Machine wash using cold water and mild detergents never using fabric softener or bleach. Turn the bag inside out to protect the design. Tumble dry on low or line dry to maintain the design’s vibrancy.

Love that tote? Me, too! I bet you’ll also love these DIY coasters!

Can you believe these coasters are DIY? Get amazingly professional results using Cricut Infusible Ink.

What do you need to make Infusible Ink coasters?.

These are the supplies you'll need to make a set of Cricut Infusible Ink coasters.

Remember that you can’t use just any tote bag, you need to use a Cricut Infusible Ink Tote Bag Blank. You’ll also need a heat source to make the transfer. It is highly recommended to use the Cricut EasyPress 2 because it gets up to 400° (whereas the Cricut EasyPress 1 only gets to 350°).

How to use Infusible Ink with coasters.

Infusible Ink sheets appear dull but the transfer they create is vibrant and professional looking.

There isn’t a lot of prep work for transferring to coasters. Once again, cut your Infusible Ink Transfer Sheet like shown above and place your mat and materials on a solid and sturdy work surface. To protect your mat from design transfer, place a piece of white cardstock on top of the mat.

Prep your coasters by cleaning with a clean cloth to remove any debris. Apply the weeded design onto the white side of the coaster.

How to layer your materials for coasters.

The order of your materials is super important. Layer as follows:

  1. EasyPress Mat.
  2. Piece of white cardstock (to protect from transfer design to mat).
  3. Cricut Infusible Ink Coaster Blanks.
  4. Place coasters bottom side up and facing you (transfer sheet on the cardstock. It seems weird, but the heat will go all of the way through the coasters to imprint the design. I promise.
  5. Butcher paper that is larger than the heat plate on your EasyPress.
  6. Cricut EasyPress 2

How to apply Infusible Ink to coasters.

When applying heat to Cricut Infusible Ink the coasters are placed upside down. The heat goes through the backside of the coaster to transfer the color from beneath.

Preheat your EasyPress to 400° and timer to 240 seconds. Nope, that’s not a typo. It takes a full 4 minutes for the transfer to actually transfer.

Set the EasyPress on top of your butcher paper taking care not to jostle or shake the designs. Walk away until your EasyPress beeps, then carefully pull it straight up and off of the coasters.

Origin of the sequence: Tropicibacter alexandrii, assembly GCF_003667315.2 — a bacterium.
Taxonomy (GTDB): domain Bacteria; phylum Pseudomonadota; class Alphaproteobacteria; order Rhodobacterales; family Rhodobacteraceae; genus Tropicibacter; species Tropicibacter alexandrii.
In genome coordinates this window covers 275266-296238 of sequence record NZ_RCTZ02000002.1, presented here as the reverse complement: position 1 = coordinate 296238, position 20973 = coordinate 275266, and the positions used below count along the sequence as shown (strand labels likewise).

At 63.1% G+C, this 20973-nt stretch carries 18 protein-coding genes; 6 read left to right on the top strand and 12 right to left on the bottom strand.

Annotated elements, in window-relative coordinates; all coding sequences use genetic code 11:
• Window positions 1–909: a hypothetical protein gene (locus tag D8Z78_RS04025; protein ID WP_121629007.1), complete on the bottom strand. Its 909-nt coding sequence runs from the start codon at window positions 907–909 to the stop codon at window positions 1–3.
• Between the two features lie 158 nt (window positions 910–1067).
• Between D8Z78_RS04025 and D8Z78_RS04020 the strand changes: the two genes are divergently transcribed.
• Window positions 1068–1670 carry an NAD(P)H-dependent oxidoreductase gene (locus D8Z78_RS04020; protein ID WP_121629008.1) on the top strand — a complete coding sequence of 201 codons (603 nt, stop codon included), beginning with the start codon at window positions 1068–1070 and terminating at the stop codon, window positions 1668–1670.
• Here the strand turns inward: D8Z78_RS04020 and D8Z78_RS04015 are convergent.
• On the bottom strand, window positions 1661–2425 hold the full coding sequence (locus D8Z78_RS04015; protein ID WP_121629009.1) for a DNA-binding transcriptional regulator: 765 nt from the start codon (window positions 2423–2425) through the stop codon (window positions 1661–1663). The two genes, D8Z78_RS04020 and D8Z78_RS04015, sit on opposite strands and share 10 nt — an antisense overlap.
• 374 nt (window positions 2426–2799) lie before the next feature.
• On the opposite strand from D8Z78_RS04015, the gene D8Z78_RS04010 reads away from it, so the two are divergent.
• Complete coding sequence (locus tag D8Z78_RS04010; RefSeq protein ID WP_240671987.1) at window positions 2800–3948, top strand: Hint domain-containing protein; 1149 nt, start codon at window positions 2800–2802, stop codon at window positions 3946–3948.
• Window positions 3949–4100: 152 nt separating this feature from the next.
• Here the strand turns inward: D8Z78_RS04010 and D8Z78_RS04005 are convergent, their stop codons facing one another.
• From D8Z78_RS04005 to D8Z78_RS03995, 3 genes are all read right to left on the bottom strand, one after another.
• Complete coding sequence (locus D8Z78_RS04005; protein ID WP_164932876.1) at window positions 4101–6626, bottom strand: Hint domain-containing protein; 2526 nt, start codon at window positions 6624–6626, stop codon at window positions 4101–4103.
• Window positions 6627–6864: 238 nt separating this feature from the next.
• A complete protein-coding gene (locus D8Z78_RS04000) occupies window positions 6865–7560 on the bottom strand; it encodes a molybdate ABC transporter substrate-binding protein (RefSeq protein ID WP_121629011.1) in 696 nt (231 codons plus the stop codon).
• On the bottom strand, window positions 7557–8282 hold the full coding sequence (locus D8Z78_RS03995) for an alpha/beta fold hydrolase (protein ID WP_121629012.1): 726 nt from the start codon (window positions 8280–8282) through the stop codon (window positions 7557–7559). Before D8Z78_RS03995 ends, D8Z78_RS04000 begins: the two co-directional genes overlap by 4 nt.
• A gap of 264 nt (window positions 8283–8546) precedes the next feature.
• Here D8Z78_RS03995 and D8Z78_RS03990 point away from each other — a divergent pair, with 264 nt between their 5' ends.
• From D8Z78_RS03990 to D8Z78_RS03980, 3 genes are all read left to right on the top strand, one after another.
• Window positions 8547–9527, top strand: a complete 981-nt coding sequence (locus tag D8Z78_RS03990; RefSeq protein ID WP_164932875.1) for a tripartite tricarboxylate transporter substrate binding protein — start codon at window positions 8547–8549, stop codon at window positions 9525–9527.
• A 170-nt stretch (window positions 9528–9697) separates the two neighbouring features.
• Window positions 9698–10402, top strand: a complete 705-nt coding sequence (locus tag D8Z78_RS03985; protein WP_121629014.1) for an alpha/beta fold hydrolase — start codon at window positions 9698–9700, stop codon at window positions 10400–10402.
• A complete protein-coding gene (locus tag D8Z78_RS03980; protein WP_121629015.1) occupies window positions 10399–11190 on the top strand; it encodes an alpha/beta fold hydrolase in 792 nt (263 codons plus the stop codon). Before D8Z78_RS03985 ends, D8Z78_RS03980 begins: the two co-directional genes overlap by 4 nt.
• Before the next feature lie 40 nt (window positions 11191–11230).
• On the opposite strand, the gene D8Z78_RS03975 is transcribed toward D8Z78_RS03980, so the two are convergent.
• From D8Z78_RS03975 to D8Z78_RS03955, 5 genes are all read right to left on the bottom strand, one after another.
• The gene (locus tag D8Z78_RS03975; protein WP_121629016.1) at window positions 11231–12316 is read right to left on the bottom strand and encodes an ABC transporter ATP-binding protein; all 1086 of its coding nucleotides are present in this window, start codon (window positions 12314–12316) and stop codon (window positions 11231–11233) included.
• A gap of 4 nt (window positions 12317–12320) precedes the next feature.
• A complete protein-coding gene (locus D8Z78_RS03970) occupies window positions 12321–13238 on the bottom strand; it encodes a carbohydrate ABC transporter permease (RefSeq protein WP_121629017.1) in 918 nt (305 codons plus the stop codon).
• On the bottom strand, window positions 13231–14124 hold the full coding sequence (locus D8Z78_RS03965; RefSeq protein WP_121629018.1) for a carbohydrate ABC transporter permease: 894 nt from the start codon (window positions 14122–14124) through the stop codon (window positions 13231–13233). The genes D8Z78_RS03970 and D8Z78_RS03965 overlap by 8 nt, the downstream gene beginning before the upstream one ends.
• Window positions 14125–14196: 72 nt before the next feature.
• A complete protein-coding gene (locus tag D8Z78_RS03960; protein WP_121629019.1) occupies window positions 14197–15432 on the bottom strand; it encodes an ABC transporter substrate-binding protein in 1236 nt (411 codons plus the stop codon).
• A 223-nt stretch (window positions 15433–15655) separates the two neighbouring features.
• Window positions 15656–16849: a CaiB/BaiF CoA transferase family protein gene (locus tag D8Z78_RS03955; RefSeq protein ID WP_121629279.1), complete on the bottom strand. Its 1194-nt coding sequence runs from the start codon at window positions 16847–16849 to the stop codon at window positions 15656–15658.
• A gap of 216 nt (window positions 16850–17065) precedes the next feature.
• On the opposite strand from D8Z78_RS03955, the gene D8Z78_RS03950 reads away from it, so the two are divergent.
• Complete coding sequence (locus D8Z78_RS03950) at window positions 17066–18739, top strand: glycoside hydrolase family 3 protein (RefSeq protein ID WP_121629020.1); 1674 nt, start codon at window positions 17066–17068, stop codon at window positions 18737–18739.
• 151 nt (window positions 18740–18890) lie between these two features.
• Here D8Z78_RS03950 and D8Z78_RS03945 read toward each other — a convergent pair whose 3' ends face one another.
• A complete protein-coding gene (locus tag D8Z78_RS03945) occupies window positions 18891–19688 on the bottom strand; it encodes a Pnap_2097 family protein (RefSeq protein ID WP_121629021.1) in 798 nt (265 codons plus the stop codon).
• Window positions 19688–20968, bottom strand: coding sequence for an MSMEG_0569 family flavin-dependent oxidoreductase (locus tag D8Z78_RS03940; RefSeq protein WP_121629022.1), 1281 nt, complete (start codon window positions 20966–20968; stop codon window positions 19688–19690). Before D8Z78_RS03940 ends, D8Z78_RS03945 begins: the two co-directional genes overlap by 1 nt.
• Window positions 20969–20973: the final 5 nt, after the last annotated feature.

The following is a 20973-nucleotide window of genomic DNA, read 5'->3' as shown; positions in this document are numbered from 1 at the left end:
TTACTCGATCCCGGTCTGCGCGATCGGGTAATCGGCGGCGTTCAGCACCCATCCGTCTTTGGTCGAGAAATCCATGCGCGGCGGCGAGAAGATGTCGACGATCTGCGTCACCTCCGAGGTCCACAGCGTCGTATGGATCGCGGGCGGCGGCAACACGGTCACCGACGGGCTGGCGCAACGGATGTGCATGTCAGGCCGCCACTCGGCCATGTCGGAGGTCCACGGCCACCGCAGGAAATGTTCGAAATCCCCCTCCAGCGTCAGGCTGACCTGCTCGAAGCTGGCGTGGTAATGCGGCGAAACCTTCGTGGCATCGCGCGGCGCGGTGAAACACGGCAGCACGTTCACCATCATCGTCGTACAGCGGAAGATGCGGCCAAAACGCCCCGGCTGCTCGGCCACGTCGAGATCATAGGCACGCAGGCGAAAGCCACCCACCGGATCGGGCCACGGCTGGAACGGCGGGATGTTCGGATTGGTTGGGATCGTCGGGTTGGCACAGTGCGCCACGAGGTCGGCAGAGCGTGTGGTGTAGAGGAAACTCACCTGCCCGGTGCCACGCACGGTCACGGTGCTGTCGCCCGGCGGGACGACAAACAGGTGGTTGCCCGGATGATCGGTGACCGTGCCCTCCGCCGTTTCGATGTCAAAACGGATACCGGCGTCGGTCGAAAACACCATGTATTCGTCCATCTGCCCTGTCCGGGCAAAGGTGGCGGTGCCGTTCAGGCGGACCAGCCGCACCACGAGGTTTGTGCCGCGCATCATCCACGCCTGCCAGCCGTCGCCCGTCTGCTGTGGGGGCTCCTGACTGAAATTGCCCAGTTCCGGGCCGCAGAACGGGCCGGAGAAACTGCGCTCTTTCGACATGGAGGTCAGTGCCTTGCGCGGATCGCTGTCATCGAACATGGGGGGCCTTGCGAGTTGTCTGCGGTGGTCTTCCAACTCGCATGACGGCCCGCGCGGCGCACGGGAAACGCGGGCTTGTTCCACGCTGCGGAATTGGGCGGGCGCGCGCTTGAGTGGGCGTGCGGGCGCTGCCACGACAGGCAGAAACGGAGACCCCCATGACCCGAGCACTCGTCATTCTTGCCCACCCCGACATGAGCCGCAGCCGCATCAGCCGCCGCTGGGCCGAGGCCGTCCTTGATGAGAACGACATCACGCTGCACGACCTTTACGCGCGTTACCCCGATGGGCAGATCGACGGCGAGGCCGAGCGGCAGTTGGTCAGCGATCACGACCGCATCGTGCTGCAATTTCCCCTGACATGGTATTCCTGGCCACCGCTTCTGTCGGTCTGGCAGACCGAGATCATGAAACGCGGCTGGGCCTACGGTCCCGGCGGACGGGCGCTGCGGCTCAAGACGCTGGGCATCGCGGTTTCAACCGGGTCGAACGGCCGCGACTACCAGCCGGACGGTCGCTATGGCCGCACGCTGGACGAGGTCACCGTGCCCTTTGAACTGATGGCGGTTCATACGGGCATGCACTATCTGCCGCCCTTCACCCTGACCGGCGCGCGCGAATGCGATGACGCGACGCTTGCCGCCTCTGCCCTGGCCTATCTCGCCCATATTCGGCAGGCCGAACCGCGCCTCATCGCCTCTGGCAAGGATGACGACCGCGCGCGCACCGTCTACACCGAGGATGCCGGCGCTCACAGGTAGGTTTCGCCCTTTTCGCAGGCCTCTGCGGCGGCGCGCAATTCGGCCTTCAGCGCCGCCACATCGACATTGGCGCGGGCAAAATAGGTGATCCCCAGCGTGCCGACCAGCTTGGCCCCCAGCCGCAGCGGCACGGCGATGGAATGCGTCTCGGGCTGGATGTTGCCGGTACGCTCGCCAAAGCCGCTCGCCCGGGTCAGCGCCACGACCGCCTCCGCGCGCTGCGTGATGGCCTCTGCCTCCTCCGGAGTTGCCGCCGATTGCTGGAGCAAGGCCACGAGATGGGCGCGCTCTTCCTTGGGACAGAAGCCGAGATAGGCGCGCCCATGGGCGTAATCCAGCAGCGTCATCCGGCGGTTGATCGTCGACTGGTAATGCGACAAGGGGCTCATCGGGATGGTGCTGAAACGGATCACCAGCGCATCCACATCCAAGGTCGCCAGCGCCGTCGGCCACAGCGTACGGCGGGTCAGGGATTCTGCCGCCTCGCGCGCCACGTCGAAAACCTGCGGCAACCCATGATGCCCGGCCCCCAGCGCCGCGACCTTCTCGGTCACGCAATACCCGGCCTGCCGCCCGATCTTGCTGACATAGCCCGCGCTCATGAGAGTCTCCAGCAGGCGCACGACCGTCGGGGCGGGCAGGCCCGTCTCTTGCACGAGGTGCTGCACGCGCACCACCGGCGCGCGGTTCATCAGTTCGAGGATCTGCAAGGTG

NOW LEAVE THIS BUSINESS ALONE IF YOU VALUE YOUR FINGERPRINTS. These suckers get wickedly hot.

Once totally cool, carefully and slowly remove the butcher paper and transfer sheets. Unveil your incredibly brilliant and professional-looking designs, give yourself a high five and maybe test out your new coasters with a glass of something you love! :)

Can you believe these coasters are DIY? Get amazingly professional results using Cricut Infusible Ink.

How to care for your coasters.

Only wash with warm water or gentle glass cleaner. Never use abrasive materials or cleansers and never anything with strong colors.

Can you believe these coasters are DIY? Get amazingly professional results using Cricut Infusible Ink.

Where do you find designs for DIY totes and coasters?

Cricut Dersign Space is full of designs perfect for DIY coasters and tote bags using Infusible Ink.

I was super pleased when I started up Cricut Design Space and searching for images found lots of designs that I loved for both of these projects. When looking for coasters just search for “square coaster” or “round coaster” and you’ll see lots of already perfectly sized options available. When looking for tote bag designs I actually just scrolled through the poplar designs and found several options I loved. I also loved some of the designs I found when I searched for “badge” inside of images. There were lots of sports and hobby themed badges (like embroidery!) that would make an awesome tote!

Leave a comment

Your email address will not be published. Required fields are marked *

This site uses Akismet to reduce spam. Learn how your comment data is processed.

Previous Post Next Post
26 Shares
Pin25
Share1
Tweet